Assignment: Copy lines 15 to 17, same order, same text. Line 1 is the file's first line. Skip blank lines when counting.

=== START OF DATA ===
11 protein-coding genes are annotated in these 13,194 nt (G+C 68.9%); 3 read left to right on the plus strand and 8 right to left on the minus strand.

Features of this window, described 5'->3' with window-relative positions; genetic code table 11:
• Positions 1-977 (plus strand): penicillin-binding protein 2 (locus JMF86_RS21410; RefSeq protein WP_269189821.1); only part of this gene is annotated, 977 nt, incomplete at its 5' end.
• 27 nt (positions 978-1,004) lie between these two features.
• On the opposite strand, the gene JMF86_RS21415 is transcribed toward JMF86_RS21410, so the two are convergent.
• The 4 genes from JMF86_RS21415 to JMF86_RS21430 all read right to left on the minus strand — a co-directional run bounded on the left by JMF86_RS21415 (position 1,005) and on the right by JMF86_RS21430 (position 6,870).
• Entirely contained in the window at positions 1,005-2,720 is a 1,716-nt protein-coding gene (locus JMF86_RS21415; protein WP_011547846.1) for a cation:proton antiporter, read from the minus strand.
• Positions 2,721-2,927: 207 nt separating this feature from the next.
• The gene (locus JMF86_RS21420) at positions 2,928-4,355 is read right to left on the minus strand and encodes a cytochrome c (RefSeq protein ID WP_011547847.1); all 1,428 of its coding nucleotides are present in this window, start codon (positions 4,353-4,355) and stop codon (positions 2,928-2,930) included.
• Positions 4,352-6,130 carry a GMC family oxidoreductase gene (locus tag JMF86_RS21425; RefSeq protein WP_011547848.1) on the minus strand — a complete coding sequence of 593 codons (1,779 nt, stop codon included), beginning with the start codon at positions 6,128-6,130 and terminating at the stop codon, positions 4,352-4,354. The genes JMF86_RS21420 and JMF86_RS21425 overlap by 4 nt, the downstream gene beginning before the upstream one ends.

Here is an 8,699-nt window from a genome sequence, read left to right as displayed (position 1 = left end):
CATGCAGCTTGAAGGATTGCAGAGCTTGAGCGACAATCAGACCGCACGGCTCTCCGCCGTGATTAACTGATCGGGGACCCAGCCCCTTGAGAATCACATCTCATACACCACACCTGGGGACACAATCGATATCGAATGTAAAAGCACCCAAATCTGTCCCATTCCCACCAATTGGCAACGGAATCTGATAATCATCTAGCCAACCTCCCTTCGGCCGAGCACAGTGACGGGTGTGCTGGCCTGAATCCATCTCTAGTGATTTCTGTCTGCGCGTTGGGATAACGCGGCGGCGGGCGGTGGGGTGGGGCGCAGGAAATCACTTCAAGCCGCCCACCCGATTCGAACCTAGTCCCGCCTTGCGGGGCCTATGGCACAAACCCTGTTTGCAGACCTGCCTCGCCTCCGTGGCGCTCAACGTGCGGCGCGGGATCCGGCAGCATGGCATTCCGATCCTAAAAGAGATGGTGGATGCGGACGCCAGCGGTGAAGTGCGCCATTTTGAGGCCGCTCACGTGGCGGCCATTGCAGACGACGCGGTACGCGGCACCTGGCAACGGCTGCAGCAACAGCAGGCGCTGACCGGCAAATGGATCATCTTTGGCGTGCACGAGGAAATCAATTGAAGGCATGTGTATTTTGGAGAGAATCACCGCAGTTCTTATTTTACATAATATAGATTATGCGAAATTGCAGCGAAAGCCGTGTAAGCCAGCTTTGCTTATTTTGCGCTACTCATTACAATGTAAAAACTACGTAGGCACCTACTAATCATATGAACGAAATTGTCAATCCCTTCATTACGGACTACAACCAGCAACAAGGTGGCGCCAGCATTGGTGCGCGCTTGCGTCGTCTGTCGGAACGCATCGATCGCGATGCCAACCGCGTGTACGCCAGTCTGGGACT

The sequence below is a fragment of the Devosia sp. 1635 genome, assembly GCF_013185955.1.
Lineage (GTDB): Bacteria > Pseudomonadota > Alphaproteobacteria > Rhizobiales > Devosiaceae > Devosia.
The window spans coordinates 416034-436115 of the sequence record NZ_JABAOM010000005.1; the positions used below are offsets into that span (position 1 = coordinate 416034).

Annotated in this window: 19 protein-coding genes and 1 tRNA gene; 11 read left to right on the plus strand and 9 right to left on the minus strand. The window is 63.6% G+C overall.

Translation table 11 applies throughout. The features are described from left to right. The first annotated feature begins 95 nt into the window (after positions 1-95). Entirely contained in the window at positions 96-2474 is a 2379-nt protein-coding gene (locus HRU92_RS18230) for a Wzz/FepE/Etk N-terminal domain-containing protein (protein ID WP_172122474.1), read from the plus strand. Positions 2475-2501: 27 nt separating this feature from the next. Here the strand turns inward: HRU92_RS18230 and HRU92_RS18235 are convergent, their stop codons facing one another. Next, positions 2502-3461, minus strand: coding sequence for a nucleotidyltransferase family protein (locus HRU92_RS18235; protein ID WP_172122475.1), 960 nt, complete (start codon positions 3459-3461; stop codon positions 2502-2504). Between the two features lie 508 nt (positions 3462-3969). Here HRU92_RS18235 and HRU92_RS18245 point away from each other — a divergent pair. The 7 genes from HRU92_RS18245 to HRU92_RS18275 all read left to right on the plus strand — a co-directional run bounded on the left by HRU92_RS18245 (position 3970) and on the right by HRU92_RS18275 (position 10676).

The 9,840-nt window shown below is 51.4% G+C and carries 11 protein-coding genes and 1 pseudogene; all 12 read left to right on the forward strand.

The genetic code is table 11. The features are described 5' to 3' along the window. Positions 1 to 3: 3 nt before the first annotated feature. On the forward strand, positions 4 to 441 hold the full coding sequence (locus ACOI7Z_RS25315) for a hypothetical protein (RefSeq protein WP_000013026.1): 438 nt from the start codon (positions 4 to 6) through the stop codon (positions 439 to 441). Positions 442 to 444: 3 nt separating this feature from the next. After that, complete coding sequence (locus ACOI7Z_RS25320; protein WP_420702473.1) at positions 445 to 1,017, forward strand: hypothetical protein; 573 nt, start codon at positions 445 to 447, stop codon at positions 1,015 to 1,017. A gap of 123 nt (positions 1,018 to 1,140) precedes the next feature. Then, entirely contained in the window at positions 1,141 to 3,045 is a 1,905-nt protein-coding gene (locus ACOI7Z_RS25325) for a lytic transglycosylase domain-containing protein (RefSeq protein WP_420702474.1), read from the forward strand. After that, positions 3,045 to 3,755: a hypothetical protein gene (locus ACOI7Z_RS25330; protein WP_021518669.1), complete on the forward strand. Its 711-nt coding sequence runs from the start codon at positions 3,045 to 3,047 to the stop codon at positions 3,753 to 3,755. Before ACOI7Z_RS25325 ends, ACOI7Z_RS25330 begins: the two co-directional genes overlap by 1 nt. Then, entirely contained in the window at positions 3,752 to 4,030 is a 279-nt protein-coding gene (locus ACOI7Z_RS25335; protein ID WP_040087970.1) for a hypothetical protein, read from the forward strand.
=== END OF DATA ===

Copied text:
The window spans coordinates 416034-436115 of the sequence record NZ_JABAOM010000005.1; the positions used below are offsets into that span (position 1 = coordinate 416034).

Annotated in this window: 19 protein-coding genes and 1 tRNA gene; 11 read left to right on the plus strand and 9 right to left on the minus strand. The window is 63.6% G+C overall.

Translation table 11 applies throughout. The features are described from left to right. The first annotated feature begins 95 nt into the window (after positions 1-95). Entirely contained in the window at positions 96-2474 is a 2379-nt protein-coding gene (locus HRU92_RS18230) for a Wzz/FepE/Etk N-terminal domain-containing protein (protein ID WP_172122474.1), read from the plus strand. Positions 2475-2501: 27 nt separating this feature from the next. Here the strand turns inward: HRU92_RS18230 and HRU92_RS18235 are convergent, their stop codons facing one another. Next, positions 2502-3461, minus strand: coding sequence for a nucleotidyltransferase family protein (locus HRU92_RS18235; protein ID WP_172122475.1), 960 nt, complete (start codon positions 3459-3461; stop codon positions 2502-2504). Between the two features lie 508 nt (positions 3462-3969). Here HRU92_RS18235 and HRU92_RS18245 point away from each other — a divergent pair. The 7 genes from HRU92_RS18245 to HRU92_RS18275 all read left to right on the plus strand — a co-directional run bounded on the left by HRU92_RS18245 (position 3970) and on the right by HRU92_RS18275 (position 10676).